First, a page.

Institute for Market Transformation | DC Dept. of Energy and Environment | Adomatis
[Environmental Valuation & Cost-Benefit News] Homebuyers are not only increasingly interested in high-performance homes, or homes incorporating green features, but they are also willing to pay more for them, according to a new study released today by the Institute for Market Transformation (IMT) and the District of Columbia’s Department of Energy and Environment (DOEE).
“What is Green Worth? Unveiling High-Performance Home Premiums in Washington, D.C.,” released by IMT and funded by the DOEE, finds that high-performance homes marketed with green features (such as a solar photovoltaic array or LEED certification) sell for a mean premium of 3.46 percent compared to homes without green features.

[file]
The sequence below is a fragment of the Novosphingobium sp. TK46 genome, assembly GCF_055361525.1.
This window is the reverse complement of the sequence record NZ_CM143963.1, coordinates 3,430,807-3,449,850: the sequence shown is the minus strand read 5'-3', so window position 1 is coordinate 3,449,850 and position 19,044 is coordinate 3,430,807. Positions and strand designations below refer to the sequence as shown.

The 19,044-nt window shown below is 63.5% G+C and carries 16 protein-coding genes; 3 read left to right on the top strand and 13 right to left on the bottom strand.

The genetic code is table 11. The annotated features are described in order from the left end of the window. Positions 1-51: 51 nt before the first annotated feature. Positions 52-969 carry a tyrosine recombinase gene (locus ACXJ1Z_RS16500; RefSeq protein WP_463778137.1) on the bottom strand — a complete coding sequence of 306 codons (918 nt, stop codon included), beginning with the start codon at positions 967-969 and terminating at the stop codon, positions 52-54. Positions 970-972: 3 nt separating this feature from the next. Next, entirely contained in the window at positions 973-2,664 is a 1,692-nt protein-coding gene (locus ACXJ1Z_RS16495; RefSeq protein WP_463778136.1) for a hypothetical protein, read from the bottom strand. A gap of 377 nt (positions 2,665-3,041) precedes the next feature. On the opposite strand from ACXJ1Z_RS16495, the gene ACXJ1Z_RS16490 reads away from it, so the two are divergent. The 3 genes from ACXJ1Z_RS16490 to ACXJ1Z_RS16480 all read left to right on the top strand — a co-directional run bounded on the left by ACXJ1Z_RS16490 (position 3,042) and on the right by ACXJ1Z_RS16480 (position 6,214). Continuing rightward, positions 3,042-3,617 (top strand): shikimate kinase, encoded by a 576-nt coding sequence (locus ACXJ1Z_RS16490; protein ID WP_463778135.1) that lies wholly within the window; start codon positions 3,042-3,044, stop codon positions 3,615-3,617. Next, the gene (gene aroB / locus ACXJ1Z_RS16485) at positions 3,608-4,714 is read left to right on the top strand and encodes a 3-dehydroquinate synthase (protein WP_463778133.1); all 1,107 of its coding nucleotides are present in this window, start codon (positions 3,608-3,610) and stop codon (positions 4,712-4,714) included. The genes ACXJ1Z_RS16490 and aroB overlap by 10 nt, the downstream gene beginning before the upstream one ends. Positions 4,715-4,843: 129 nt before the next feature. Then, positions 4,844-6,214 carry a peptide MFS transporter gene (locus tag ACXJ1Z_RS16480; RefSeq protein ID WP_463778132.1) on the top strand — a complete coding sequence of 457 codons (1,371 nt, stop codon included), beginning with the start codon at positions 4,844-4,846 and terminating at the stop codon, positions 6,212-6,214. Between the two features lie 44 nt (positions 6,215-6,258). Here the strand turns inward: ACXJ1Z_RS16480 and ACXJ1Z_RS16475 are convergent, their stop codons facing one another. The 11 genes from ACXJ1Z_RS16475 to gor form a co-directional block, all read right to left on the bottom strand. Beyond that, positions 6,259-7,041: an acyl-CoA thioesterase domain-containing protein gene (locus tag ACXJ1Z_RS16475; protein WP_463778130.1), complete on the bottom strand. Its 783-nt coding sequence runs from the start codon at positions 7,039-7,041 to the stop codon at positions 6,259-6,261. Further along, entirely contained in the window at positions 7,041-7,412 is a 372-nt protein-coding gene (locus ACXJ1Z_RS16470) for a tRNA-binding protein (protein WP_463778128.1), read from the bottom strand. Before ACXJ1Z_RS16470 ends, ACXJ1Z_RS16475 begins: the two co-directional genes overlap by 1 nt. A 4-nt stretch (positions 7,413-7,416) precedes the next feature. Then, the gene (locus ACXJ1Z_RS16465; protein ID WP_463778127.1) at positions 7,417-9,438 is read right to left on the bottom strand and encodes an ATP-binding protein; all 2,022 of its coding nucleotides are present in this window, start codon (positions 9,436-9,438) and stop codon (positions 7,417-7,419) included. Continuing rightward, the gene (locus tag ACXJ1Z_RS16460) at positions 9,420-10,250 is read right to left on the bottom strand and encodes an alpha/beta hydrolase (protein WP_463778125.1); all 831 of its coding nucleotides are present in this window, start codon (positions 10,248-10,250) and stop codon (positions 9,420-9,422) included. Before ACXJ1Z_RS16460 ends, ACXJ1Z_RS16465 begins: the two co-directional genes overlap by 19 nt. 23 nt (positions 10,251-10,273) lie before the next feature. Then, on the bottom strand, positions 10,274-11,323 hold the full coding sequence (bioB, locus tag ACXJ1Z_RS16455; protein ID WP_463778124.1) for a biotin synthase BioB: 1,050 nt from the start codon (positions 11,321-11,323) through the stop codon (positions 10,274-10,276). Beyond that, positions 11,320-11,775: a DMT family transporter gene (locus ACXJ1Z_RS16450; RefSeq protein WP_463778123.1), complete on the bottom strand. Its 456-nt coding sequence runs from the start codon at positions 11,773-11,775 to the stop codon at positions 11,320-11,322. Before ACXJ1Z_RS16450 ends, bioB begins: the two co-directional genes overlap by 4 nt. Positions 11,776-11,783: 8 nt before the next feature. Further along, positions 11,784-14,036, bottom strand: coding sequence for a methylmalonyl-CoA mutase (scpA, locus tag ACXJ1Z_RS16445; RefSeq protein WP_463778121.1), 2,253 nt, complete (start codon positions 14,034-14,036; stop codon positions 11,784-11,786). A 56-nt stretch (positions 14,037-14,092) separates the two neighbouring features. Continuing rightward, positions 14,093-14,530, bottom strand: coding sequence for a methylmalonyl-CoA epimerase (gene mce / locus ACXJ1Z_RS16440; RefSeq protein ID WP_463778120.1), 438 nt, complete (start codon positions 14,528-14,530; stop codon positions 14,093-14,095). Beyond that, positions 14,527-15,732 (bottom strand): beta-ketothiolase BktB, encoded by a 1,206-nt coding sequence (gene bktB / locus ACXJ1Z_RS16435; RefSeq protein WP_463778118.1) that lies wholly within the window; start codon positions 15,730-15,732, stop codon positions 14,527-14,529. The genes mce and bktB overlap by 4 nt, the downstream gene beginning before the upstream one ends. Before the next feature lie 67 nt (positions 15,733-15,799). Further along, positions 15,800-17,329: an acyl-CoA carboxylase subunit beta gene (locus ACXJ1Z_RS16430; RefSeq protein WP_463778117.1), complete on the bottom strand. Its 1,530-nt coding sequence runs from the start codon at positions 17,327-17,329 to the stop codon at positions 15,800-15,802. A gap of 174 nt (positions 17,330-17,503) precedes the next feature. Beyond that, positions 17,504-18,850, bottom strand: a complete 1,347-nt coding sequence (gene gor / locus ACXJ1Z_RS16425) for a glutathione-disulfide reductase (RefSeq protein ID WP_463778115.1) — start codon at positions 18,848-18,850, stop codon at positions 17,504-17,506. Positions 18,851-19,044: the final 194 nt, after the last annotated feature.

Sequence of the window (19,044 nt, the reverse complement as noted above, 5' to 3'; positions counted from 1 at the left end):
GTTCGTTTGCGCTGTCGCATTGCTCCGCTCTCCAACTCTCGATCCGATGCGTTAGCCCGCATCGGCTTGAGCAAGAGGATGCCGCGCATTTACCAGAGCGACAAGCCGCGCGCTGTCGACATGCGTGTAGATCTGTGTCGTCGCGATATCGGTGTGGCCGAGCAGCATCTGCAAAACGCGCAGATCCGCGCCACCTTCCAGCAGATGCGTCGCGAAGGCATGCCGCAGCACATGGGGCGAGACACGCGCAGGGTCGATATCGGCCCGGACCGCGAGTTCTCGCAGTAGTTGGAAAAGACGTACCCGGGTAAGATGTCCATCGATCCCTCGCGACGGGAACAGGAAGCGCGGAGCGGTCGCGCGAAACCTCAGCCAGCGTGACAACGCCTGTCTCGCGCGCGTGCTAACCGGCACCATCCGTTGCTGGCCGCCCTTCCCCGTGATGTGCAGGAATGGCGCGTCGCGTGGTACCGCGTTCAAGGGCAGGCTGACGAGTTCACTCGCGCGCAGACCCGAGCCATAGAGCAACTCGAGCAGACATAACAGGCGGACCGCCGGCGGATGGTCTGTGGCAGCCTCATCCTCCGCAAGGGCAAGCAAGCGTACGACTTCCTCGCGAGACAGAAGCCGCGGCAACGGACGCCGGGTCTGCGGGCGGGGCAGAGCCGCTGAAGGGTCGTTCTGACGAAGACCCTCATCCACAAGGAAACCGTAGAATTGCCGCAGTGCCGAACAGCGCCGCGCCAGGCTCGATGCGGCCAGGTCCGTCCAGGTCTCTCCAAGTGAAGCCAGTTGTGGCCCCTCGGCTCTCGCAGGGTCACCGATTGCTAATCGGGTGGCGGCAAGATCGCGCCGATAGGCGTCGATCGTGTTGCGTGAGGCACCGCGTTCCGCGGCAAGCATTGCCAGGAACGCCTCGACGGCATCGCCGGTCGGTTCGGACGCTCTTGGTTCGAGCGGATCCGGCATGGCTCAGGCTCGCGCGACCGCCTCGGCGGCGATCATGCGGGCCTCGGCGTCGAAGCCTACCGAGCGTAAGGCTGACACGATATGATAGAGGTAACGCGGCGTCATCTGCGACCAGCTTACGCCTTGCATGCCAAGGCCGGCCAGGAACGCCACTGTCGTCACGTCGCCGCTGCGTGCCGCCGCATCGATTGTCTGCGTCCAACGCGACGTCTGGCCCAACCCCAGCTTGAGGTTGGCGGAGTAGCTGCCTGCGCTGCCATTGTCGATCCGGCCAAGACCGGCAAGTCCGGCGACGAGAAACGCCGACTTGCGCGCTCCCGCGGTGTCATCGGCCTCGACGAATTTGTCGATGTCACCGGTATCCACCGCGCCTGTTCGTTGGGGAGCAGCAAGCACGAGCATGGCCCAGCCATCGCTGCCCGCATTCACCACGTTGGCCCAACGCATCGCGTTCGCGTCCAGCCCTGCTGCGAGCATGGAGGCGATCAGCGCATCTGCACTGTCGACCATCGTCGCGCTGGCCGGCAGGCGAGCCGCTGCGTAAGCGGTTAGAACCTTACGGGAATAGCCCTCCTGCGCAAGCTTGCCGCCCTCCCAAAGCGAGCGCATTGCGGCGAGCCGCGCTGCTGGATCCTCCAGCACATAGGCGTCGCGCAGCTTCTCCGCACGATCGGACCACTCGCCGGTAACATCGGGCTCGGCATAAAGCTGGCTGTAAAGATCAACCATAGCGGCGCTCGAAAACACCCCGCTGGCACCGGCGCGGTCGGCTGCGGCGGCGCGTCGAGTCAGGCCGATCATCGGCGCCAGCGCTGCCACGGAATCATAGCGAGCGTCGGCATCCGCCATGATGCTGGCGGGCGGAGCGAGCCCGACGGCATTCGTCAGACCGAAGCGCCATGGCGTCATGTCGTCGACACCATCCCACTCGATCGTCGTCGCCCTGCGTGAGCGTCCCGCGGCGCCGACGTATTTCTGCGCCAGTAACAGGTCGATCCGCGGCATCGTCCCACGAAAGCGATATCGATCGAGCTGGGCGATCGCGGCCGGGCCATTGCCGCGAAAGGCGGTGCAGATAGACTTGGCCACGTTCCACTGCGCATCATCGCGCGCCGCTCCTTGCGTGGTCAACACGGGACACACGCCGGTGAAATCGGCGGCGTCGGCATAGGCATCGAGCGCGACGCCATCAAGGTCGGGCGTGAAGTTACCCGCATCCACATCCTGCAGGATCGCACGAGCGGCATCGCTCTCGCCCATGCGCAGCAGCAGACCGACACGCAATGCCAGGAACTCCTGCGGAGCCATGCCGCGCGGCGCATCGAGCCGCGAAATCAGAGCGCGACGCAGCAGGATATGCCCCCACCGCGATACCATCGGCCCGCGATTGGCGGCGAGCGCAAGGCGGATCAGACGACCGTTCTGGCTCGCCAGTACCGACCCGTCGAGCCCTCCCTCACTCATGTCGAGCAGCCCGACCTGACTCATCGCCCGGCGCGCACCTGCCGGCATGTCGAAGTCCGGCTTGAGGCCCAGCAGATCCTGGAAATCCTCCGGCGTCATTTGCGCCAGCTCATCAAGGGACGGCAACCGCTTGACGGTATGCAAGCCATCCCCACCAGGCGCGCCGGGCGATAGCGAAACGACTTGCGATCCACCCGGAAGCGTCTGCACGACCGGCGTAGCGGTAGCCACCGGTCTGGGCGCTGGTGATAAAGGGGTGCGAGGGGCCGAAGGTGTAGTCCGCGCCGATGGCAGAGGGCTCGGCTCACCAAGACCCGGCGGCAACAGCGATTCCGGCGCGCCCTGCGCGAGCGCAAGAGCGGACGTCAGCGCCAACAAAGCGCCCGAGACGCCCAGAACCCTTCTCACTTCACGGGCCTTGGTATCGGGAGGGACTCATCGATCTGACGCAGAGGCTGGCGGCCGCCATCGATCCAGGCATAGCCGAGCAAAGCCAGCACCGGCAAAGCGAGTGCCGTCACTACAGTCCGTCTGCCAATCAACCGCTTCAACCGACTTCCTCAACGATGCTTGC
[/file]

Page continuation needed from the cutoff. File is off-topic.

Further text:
“With American households spending around $230 billion each year on energy, the real estate market is beginning to recognize the true value of high-performance homes. Not only do these homes mean lower monthly energy bills for homeowners, but our prior research has also found that homeowners of energy-efficient homes are 32 percent less likely to default on their mortgages,” said IMT Executive Director Cliff Majersik. “This study further emphasizes the value of high-performance homes and showcases that home sellers, realtors, and appraisers who are not factoring in energy efficiency when selling a home are leaving money on the table. This is important not just in the District of Columbia, but across the United States.”..